What about comfort? Well the 700M having adjustability will help a lot of people. If you have a large hand you can adjust the palm up to fit even more or if you like to hold in more of a claw grip you can adjust the palm wrest down. Even with the adjustability the mouse did feel a little large to me, especially when trying to move from the two side buttons to the sniper button. Beyond that I didn’t have any weird hand cramps or extra sweaty hands after using the 700M.


Overall and Final Verdict

Like I said earlier, the peripheral market is kind of a hard market to get into. A lot of us get a mouse or keyboard that we like and just buy nearly all of the same products. Part of that is from trust and it also helps that a lot of the companies match their products so they work and look great together. Well even though Cougar isn’t currently a big name in the market, after spending time with the 700M I have a feeling that they could develop a name for themselves if they keep up what they are doing. They are already way ahead of some of the manufactures with their software that integrates all of their products. The 700M performed well and I’m a fan f the built in adjustability even though I typically don’t use any weights. The solid aluminum frame is also a nice touch that helps give the mouse a quality feel and a little touch of orange as well. As for the styling, personally I didn’t have a problem with it but after showing multiple people the mouse I did find that it is a bit hit and miss. Some people love it while others find it a little too flashy. The black model shouldn’t have that problem though.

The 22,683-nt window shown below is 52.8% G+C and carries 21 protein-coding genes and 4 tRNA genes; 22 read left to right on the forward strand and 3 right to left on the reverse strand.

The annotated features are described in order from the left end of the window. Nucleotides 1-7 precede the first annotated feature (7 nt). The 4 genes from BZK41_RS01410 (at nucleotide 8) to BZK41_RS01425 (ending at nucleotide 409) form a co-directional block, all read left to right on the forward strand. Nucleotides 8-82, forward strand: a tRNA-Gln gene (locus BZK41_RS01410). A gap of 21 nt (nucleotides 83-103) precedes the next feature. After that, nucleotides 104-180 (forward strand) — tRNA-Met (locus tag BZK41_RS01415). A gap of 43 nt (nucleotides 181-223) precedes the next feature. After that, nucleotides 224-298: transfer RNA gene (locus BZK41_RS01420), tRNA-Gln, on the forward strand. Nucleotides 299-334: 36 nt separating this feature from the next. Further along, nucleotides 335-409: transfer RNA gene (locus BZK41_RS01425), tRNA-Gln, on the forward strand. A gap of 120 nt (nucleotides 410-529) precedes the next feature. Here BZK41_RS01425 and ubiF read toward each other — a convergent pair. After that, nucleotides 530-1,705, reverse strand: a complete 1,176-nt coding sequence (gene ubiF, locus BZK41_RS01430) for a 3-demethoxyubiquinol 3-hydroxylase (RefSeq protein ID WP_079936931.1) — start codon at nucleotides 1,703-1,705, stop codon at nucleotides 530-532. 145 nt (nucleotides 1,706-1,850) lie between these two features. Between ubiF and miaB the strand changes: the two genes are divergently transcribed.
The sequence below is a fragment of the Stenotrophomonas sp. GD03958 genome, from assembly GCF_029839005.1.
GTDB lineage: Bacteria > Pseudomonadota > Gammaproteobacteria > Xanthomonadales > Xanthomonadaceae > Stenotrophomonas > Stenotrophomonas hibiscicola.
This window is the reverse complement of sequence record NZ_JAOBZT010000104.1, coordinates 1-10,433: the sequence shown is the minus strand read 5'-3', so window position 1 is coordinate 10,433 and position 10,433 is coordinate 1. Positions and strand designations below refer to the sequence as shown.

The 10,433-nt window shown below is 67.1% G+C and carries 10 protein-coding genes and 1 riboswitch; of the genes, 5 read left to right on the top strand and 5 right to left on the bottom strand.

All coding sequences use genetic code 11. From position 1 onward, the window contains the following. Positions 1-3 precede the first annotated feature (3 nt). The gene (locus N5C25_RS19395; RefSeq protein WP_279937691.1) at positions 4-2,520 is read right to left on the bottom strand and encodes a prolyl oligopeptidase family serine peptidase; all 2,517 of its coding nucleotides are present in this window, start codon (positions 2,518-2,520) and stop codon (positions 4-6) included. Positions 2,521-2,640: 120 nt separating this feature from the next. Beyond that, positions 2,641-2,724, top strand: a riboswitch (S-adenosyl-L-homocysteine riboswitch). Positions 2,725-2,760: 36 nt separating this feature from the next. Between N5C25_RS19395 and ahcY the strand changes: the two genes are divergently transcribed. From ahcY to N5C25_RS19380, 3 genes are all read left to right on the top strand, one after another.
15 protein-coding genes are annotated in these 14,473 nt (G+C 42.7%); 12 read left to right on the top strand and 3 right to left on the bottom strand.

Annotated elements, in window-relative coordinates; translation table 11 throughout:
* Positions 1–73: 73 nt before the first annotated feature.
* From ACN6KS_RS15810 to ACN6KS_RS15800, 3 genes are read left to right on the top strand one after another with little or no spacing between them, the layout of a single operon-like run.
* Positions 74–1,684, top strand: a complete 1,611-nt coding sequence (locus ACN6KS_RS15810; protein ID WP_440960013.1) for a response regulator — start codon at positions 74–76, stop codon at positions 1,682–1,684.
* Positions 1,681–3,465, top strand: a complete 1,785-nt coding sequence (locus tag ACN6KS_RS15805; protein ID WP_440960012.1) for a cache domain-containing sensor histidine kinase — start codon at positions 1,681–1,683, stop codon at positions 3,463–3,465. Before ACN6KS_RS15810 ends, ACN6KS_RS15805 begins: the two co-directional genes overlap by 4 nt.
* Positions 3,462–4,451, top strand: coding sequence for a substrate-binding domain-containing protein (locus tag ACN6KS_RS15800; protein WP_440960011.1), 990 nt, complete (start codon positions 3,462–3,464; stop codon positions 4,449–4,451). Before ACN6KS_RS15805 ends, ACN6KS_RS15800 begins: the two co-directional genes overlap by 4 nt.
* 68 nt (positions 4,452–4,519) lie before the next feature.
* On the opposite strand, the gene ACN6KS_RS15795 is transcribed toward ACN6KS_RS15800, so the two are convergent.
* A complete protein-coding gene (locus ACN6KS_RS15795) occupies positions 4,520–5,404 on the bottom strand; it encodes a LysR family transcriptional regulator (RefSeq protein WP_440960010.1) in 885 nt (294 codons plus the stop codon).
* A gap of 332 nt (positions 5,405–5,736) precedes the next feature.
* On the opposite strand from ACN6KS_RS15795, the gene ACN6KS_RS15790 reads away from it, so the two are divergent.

Author Bio
Author: garfi3ldWebsite: https://lanoc.org
You might call him obsessed or just a hardcore geek. Wes's obsession with gaming hardware and gadgets isn't anything new, he could be found taking things apart even as a child. When not poking around in PC's he can be found playing League of Legends, Awesomenauts, or Civilization 5 or watching a wide variety of TV shows and Movies. A car guy at heart, the same things that draw him into tweaking cars apply when building good looking fast computers. If you are interested in writing for Wes here at LanOC you can reach out to him directly using our contact form.

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garfi3ld replied the topic: #35963 08 Dec 2014 20:28
I hope everyone had a good weekend. I'm starting to feel better. Today I check out a mouse from Cougar, this should hopefully give you something to read while trying to avoid work for the day :D